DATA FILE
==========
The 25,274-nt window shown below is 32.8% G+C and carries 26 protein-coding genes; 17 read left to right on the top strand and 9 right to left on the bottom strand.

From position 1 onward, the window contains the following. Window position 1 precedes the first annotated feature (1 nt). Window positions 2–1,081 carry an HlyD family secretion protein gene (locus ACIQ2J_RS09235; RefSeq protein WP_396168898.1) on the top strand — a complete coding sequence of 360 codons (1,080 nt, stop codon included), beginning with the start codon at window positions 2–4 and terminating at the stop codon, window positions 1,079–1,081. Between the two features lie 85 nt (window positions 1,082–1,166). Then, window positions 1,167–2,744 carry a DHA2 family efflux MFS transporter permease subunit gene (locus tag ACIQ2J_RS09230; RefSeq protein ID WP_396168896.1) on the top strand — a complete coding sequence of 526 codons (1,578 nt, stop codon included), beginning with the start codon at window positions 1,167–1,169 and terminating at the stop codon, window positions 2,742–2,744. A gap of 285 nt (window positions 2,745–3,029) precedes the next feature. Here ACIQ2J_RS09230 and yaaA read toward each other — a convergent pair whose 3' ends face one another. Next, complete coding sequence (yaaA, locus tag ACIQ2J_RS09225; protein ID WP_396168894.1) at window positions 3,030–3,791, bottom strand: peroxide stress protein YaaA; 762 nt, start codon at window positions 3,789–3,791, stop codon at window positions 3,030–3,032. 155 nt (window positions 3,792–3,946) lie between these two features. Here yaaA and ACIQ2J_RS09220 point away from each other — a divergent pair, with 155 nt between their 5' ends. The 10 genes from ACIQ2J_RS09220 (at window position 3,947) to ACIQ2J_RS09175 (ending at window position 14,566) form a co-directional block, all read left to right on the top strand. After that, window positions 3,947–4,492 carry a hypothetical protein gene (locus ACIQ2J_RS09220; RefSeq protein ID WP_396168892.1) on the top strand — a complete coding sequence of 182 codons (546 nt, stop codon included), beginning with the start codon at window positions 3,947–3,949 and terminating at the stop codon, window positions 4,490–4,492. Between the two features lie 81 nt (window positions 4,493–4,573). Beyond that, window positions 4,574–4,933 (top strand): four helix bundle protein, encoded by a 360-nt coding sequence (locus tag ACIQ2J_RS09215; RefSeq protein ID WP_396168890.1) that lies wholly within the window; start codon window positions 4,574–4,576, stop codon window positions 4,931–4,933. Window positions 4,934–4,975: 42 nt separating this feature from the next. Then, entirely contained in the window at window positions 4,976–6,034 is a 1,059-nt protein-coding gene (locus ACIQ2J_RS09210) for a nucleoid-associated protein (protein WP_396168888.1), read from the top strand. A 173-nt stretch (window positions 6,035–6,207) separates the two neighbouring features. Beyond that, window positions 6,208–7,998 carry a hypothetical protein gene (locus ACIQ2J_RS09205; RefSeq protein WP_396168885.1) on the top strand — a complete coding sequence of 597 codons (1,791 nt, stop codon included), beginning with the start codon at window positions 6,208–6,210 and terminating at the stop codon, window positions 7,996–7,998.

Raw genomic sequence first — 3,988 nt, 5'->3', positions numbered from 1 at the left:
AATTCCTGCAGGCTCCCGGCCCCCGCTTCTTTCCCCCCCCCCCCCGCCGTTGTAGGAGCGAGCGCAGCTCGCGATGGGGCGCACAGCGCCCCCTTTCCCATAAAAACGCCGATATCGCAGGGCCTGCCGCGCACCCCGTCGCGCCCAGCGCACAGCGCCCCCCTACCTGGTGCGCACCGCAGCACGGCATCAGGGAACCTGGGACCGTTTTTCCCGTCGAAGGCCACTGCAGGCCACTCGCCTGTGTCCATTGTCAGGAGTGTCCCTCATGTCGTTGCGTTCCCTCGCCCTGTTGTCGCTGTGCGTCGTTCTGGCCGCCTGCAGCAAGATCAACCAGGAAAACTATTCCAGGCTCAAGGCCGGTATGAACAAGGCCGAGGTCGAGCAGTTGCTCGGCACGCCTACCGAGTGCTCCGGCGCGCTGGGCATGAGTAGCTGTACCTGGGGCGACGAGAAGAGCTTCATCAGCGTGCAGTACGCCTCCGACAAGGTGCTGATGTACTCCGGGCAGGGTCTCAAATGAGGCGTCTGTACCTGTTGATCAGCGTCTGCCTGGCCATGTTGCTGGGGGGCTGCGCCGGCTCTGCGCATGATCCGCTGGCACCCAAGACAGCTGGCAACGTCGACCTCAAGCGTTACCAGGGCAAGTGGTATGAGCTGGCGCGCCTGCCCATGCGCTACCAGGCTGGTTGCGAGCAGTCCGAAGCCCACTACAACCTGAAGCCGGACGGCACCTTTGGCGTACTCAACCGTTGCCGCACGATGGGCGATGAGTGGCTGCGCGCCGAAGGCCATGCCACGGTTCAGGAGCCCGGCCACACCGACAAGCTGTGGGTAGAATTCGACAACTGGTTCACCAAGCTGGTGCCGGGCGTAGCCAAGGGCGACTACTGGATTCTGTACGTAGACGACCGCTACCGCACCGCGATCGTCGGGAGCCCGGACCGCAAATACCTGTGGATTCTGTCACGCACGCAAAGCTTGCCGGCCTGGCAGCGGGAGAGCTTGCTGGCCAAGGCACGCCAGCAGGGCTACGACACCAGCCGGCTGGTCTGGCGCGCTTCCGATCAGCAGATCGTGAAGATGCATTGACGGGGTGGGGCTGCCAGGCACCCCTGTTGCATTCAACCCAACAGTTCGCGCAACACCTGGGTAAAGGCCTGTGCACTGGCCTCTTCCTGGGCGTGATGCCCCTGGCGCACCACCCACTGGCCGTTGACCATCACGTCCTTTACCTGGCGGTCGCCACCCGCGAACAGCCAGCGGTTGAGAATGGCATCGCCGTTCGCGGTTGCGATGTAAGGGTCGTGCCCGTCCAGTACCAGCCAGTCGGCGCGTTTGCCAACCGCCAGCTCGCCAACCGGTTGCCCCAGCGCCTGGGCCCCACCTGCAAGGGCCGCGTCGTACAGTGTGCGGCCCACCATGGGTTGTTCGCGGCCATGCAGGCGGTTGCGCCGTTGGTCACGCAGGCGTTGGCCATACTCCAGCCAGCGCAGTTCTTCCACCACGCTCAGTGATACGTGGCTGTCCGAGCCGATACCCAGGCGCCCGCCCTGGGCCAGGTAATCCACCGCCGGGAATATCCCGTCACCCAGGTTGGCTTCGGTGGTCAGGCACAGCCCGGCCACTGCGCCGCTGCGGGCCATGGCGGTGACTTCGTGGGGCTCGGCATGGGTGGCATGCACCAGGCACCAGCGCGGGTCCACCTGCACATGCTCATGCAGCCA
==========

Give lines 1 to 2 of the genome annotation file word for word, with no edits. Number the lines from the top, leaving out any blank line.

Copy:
The 25,274-nt window shown below is 32.8% G+C and carries 26 protein-coding genes; 17 read left to right on the top strand and 9 right to left on the bottom strand.

From position 1 onward, the window contains the following. Window position 1 precedes the first annotated feature (1 nt). Window positions 2–1,081 carry an HlyD family secretion protein gene (locus ACIQ2J_RS09235; RefSeq protein WP_396168898.1) on the top strand — a complete coding sequence of 360 codons (1,080 nt, stop codon included), beginning with the start codon at window positions 2–4 and terminating at the stop codon, window positions 1,079–1,081. Between the two features lie 85 nt (window positions 1,082–1,166). Then, window positions 1,167–2,744 carry a DHA2 family efflux MFS transporter permease subunit gene (locus tag ACIQ2J_RS09230; RefSeq protein ID WP_396168896.1) on the top strand — a complete coding sequence of 526 codons (1,578 nt, stop codon included), beginning with the start codon at window positions 1,167–1,169 and terminating at the stop codon, window positions 2,742–2,744. A gap of 285 nt (window positions 2,745–3,029) precedes the next feature. Here ACIQ2J_RS09230 and yaaA read toward each other — a convergent pair whose 3' ends face one another. Next, complete coding sequence (yaaA, locus tag ACIQ2J_RS09225; protein ID WP_396168894.1) at window positions 3,030–3,791, bottom strand: peroxide stress protein YaaA; 762 nt, start codon at window positions 3,789–3,791, stop codon at window positions 3,030–3,032. 155 nt (window positions 3,792–3,946) lie between these two features. Here yaaA and ACIQ2J_RS09220 point away from each other — a divergent pair, with 155 nt between their 5' ends. The 10 genes from ACIQ2J_RS09220 (at window position 3,947) to ACIQ2J_RS09175 (ending at window position 14,566) form a co-directional block, all read left to right on the top strand. After that, window positions 3,947–4,492 carry a hypothetical protein gene (locus ACIQ2J_RS09220; RefSeq protein ID WP_396168892.1) on the top strand — a complete coding sequence of 182 codons (546 nt, stop codon included), beginning with the start codon at window positions 3,947–3,949 and terminating at the stop codon, window positions 4,490–4,492. Between the two features lie 81 nt (window positions 4,493–4,573). Beyond that, window positions 4,574–4,933 (top strand): four helix bundle protein, encoded by a 360-nt coding sequence (locus tag ACIQ2J_RS09215; RefSeq protein ID WP_396168890.1) that lies wholly within the window; start codon window positions 4,574–4,576, stop codon window positions 4,931–4,933. Window positions 4,934–4,975: 42 nt separating this feature from the next. Then, entirely contained in the window at window positions 4,976–6,034 is a 1,059-nt protein-coding gene (locus ACIQ2J_RS09210) for a nucleoid-associated protein (protein WP_396168888.1), read from the top strand. A 173-nt stretch (window positions 6,035–6,207) separates the two neighbouring features. Beyond that, window positions 6,208–7,998 carry a hypothetical protein gene (locus ACIQ2J_RS09205; RefSeq protein WP_396168885.1) on the top strand — a complete coding sequence of 597 codons (1,791 nt, stop codon included), beginning with the start codon at window positions 6,208–6,210 and terminating at the stop codon, window positions 7,996–7,998.